Team:TU Darmstadt/Project/Bio/Monomeres/EthyleneGlycol

Biotechnological production of ethylene glycol in Escherichia coli

http://parts.igem.org/wiki/images/7/76/TU_Darmstadt_Pathway2_EG.png
  • Figure 1: ethylene glycol pathway


  • For the generating of a monomer toolbox using polyesterification reactions a dialcohol is essential, as it can build up chains with acid groups in a condensation reaction. Ethyleneglycol (EG) is the smallest stable dialcohol and is already used as a basic chemical for industrial polymer production. For example, the widely used polyethylene terephthalate (PET) includes ethylene as a monomer.

     

    Ethyleneglycol is currently produced in an amount of approximately 21 million tons per year by a reaction of ethyleneoxide and water. Although first biotechnological factories started production in Taiwan in 2011, their output is not comparable to the chemically synthesized amount. Moreover, the used process bases on sugarcrane which is problematic concerning the pressure this might put on prices for food products.(3)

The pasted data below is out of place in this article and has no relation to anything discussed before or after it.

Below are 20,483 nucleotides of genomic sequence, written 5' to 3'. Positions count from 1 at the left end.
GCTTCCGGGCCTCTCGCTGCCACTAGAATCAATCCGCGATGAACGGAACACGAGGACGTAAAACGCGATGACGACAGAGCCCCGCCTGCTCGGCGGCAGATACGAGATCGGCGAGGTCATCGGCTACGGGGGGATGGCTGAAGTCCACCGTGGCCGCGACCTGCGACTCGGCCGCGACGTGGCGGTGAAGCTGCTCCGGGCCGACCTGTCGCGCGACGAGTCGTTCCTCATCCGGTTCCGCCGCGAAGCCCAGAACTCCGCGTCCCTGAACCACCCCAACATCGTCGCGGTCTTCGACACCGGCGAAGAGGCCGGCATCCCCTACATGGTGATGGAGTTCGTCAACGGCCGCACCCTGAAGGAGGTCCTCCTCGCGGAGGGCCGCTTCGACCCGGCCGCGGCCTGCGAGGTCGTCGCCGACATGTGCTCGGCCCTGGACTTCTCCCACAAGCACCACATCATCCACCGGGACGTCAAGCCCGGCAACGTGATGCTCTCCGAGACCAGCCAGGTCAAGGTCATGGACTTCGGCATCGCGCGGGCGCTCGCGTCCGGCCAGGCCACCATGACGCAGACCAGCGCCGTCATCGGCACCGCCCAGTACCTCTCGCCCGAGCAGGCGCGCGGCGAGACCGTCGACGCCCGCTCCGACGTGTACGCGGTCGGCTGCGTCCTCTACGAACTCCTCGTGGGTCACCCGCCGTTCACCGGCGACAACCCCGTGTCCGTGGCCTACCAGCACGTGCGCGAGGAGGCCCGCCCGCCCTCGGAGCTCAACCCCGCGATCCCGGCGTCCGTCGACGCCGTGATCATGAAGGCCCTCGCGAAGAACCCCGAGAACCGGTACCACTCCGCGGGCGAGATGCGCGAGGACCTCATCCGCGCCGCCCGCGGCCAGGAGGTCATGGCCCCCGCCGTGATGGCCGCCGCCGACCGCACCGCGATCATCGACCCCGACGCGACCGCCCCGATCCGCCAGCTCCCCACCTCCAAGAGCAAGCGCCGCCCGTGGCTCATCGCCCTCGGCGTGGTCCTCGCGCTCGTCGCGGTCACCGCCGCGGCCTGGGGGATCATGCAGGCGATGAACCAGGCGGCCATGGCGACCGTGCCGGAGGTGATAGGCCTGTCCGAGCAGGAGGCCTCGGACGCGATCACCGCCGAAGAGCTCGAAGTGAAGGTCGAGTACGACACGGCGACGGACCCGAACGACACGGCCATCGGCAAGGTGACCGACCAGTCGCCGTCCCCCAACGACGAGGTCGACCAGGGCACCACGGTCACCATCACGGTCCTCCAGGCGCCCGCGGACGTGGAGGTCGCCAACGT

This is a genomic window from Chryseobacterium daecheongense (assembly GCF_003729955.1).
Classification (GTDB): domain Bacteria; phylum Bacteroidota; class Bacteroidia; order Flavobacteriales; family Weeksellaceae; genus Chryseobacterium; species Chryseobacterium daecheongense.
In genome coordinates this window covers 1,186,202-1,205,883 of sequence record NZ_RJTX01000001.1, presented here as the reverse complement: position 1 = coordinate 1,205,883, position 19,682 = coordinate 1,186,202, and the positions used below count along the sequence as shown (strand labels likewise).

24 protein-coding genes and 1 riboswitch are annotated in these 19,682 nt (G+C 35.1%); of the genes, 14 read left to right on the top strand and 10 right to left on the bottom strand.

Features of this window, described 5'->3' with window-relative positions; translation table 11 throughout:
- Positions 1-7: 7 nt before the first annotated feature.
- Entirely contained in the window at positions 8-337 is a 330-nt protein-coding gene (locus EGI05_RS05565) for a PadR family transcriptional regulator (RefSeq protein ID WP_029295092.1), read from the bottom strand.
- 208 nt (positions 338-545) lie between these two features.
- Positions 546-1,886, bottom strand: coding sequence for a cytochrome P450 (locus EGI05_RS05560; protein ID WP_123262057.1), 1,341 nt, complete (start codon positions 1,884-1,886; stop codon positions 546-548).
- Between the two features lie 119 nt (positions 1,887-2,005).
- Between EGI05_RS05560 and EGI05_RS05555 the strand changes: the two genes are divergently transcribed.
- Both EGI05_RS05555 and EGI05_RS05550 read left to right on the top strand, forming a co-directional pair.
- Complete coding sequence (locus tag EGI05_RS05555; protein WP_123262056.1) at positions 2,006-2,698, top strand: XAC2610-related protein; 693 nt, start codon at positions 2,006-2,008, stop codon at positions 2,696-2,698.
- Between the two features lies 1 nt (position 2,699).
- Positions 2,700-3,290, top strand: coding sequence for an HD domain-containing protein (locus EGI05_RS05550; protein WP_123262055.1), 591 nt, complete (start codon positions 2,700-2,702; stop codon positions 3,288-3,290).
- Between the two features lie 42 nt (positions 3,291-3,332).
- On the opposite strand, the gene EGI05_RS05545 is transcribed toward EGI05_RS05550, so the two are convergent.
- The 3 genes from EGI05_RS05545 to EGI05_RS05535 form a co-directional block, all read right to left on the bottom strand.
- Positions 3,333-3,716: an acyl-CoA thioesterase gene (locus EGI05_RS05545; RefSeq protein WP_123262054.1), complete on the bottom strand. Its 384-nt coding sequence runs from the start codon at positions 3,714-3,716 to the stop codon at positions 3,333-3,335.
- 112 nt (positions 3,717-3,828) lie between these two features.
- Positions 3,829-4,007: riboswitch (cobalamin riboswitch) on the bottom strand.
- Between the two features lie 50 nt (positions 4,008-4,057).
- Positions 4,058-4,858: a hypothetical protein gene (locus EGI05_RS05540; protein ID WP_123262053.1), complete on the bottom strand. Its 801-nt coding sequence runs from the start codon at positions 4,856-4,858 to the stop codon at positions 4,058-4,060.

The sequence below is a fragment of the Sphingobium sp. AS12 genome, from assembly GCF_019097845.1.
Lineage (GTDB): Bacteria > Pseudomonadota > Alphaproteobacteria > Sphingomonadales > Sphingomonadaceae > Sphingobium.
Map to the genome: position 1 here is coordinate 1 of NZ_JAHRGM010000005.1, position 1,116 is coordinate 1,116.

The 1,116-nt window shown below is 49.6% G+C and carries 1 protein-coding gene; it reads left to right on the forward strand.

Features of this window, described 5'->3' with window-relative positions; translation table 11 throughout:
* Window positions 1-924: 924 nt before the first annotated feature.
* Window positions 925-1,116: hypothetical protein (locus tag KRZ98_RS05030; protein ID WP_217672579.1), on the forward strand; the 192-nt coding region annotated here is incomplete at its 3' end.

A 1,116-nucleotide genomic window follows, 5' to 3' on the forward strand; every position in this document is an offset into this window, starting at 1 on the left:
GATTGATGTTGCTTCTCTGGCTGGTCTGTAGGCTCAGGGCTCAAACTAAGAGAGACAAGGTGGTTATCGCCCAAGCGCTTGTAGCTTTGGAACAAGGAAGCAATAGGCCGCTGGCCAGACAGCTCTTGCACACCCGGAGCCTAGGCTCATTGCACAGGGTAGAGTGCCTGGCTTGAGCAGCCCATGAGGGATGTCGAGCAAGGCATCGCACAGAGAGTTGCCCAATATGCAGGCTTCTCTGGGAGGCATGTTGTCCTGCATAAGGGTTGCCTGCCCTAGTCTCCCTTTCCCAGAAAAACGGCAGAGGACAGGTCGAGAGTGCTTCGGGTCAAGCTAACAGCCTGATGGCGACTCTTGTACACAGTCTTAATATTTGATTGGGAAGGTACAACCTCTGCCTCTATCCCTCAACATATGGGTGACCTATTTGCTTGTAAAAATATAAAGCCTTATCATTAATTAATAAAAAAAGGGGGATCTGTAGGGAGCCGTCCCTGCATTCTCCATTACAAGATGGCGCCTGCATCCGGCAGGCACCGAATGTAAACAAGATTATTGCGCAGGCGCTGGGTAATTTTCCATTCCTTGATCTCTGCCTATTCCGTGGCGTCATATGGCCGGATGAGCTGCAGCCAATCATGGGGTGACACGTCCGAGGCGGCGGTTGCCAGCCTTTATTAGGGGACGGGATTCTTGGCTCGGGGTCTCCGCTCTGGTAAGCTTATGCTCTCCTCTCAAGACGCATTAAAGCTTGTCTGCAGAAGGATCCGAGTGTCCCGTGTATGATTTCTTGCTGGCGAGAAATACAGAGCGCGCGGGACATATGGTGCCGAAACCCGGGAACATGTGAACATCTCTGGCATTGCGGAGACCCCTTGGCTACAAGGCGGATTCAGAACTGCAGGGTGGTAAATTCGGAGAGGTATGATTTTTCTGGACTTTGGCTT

A future production which bases on renewable non-food resources could be the fermentation of xylose with engineered E. coli expressing D-xylose dehydrogenases.(1)

     

    Our pathway bases on the previously published paper by Liu et al. (1) which showed a possible EG production in     E. coli by introducing the D-xylose dehydrogenase xylB (BBa_K1602009). In order to provide the pathway in different model organisms we added the remaining enzymes which are normally encoded in the E. coli genome. Furthermore a D-xylonolactone lactonase was added.(2)

     

    The first reaction is performed by xylB. It is a NAD+ dependant dehydrogenase and catalyzes the reaction of D-xylose to D-xylonolactone. This lactone can either be hydrolyzed to D-xylonic acid spontaneously or actively by a D-xylonolactonase. In order to prevent a possible bottleneck at this step the lactonase xylC (BBa_K1602010) was added to the pathway. Both enzymes original host is Caulobacter crescentus and for the use in E. coli we used synthesized and codon optimized versions of the genes.

     

    In the next step D-xylonic acid does react to 2-dehydro-3-deoxy-D-pentonate in a reaction catalyzed by the dehydratase yjhG (BBa_K1602012). From there yagE (BBa_K1602011) performs a cleavage at the C3-C4 bond and forms glycoaldehyde and pyruvate. While pyruvate can be metabolized in the citric acid cycle, glycoaldehyde is reduced to ethyleneglycol by the NADP+ dependent aledhyde reductase YqhD (BBa_K1602013).



    1. Liu H, Ramos KR, Valdehuesa KN, Nisola GM, Lee WK, Chung WJ. Biosynthesis of ethylene glycol in Escherichia coli. Appl Microbiol Biotechnol. 2013;97(8):3409-17.
    2. Toivari MH, Nygard Y, Penttila M, Ruohonen L, Wiebe MG. Microbial D-xylonate production. Appl Microbiol Biotechnol. 2012;96(1):1-8.
    3. http://www.chemicals-technology.com/projects/greencolbiomegplant/